There are other miscellaneous items to consider as well, such as paramedic shears, which are used to remove clothing/equipment and medical tape which can assist in securing bandages.
Q: Are there pre-packaged range safety kits that you would recommend to competitive shooters?
A: There are many different companies that offer pre packaged kits for sale. The websites that I use are North American Rescue, Tactical Medical Solutions, Chinook Medical and Dark Angel Medical. These companies are all veteran owned and operated by folks with a strong knowledge in tactical medicine.
Q: Once a shooter has their range safety kit stocked and ready to go, where should they keep it during a match or training session?
A: I feel strongly that everyone should carry an individual first aid kit on their person during competition or anytime on the range. We know from our medical training that a person could die of blood loss in as little as three minutes. Even if we have a spectacular kit five minutes away this will be of little value to the injured person. We need to be able to immediately treat the injured person at the point of injury. We could do this with the injured person's first aid kit and if we needed additional medical supplies we could use those located in the larger range medical bag.
Q: Beyond packing a proper first aid kit, are there other things competitors should do to ensure they can successfully respond in an emergency situation?
A: I also strongly recommend that individual shooters seek out tactical medical training on their own. Having the right equipment is necessary when treating traumatic injuries but the knowledge of knowing what to do is an absolute necessity.
I cannot recommend strongly enough the need for medical training for anyone who uses a firearm for recreational use or who carries a firearm professionally. There are many different companies/individuals who are providing this type of training. I would caution folks to thoroughly research a company before taking the training. Things to look for are actual real world experience of the instructor, their professional background i.e., military or civilian medicine experience. I would also look at the kind of hands-on training the class provides. I strongly believe that a person needs to actually practice emergency response tasks to become proficient at it.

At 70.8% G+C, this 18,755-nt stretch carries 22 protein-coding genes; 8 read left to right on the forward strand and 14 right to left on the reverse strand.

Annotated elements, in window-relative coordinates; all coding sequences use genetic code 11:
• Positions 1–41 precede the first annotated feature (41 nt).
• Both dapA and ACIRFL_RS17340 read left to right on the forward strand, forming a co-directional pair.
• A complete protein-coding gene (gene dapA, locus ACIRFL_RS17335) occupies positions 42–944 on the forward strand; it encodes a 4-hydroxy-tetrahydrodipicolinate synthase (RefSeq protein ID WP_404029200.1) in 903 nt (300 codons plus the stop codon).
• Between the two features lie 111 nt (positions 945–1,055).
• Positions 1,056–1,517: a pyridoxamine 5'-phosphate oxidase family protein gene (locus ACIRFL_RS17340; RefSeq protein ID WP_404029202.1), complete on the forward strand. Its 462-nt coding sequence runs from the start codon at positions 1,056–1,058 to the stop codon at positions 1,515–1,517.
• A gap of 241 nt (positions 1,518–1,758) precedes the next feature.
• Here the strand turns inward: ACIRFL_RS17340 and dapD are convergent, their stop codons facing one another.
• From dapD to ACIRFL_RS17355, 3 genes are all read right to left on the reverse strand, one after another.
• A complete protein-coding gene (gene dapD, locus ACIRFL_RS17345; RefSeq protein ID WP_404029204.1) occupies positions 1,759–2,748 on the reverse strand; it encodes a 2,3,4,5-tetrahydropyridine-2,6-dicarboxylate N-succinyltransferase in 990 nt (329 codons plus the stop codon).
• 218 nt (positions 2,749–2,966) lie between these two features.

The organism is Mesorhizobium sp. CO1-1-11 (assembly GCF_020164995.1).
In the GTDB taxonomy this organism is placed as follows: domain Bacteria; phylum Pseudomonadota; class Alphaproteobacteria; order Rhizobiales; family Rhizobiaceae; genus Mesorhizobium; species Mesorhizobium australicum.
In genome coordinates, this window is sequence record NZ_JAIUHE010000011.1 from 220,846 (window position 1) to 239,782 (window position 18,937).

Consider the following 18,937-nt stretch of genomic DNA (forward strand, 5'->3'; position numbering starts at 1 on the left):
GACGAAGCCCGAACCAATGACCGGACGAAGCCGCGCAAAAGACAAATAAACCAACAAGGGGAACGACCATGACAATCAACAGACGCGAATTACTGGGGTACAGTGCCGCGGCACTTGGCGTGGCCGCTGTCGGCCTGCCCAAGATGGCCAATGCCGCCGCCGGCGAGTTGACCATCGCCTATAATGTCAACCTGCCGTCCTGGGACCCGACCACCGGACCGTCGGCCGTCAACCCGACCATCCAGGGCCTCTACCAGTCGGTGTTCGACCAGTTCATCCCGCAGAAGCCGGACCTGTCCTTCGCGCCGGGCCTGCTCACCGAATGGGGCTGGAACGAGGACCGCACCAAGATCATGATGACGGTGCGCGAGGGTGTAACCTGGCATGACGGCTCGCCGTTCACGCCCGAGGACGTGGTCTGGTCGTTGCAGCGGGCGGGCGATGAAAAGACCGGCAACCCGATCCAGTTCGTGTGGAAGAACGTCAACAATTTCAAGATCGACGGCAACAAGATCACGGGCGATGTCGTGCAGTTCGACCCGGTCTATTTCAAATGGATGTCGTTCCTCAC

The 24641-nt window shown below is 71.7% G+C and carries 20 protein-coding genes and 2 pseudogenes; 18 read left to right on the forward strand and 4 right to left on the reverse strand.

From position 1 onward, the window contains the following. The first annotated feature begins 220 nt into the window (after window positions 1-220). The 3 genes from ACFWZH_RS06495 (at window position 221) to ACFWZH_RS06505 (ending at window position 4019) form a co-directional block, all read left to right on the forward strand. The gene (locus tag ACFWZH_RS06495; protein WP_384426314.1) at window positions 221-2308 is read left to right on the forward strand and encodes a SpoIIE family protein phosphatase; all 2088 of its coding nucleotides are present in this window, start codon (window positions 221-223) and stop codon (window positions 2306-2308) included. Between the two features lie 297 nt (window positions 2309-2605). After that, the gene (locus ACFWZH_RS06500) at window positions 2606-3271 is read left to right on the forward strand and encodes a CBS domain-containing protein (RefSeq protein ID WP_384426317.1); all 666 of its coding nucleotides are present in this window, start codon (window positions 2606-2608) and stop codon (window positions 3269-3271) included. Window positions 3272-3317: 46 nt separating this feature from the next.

Q: What other firearms safety tips have you gathered from your time in law enforcement that could help competitive shooters stay safe during shooting sports matches and speed shooting training sessions?
A: When we conduct firearms training for my work as a law enforcement officer we always have a safety plan in place. We make sure our communication center knows the street address of the range we are shooting at. Second, we write the gps coordinates down so we have them if we need to bring a medical helicopter to the scene. Third, we also designate specific tasks for people to do in the case of an injury. This will prevent people from trying to all do the same thing instead of getting multiple tasks done quickly under stress. Fourth, we always have multiple first aid kits on the firing line and all of my coworkers are trained in tactical first aid as well.